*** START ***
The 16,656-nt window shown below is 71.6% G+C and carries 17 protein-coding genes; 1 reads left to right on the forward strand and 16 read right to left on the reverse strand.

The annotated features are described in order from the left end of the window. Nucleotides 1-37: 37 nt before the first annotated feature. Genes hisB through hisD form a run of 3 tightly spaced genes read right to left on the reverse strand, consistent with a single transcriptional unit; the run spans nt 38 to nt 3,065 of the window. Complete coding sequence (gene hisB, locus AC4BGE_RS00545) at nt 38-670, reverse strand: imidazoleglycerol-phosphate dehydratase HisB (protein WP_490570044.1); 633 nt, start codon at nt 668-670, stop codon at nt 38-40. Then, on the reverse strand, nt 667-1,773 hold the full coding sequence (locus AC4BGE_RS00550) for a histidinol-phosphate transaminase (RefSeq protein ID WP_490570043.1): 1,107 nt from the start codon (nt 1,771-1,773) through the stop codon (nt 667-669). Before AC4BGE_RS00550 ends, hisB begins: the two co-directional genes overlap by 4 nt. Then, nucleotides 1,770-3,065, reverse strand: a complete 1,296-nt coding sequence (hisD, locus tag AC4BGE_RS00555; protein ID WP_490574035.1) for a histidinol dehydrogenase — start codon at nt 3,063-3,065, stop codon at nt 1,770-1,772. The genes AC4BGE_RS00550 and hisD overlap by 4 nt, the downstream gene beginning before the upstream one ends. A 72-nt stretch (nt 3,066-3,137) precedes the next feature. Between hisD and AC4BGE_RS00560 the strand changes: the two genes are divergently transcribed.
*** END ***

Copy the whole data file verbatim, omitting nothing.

The 16,656-nt window shown below is 71.6% G+C and carries 17 protein-coding genes; 1 reads left to right on the forward strand and 16 read right to left on the reverse strand.

The annotated features are described in order from the left end of the window. Nucleotides 1-37: 37 nt before the first annotated feature. Genes hisB through hisD form a run of 3 tightly spaced genes read right to left on the reverse strand, consistent with a single transcriptional unit; the run spans nt 38 to nt 3,065 of the window. Complete coding sequence (gene hisB, locus AC4BGE_RS00545) at nt 38-670, reverse strand: imidazoleglycerol-phosphate dehydratase HisB (protein WP_490570044.1); 633 nt, start codon at nt 668-670, stop codon at nt 38-40. Then, on the reverse strand, nt 667-1,773 hold the full coding sequence (locus AC4BGE_RS00550) for a histidinol-phosphate transaminase (RefSeq protein ID WP_490570043.1): 1,107 nt from the start codon (nt 1,771-1,773) through the stop codon (nt 667-669). Before AC4BGE_RS00550 ends, hisB begins: the two co-directional genes overlap by 4 nt. Then, nucleotides 1,770-3,065, reverse strand: a complete 1,296-nt coding sequence (hisD, locus tag AC4BGE_RS00555; protein ID WP_490574035.1) for a histidinol dehydrogenase — start codon at nt 3,063-3,065, stop codon at nt 1,770-1,772. The genes AC4BGE_RS00550 and hisD overlap by 4 nt, the downstream gene beginning before the upstream one ends. A 72-nt stretch (nt 3,066-3,137) precedes the next feature. Between hisD and AC4BGE_RS00560 the strand changes: the two genes are divergently transcribed.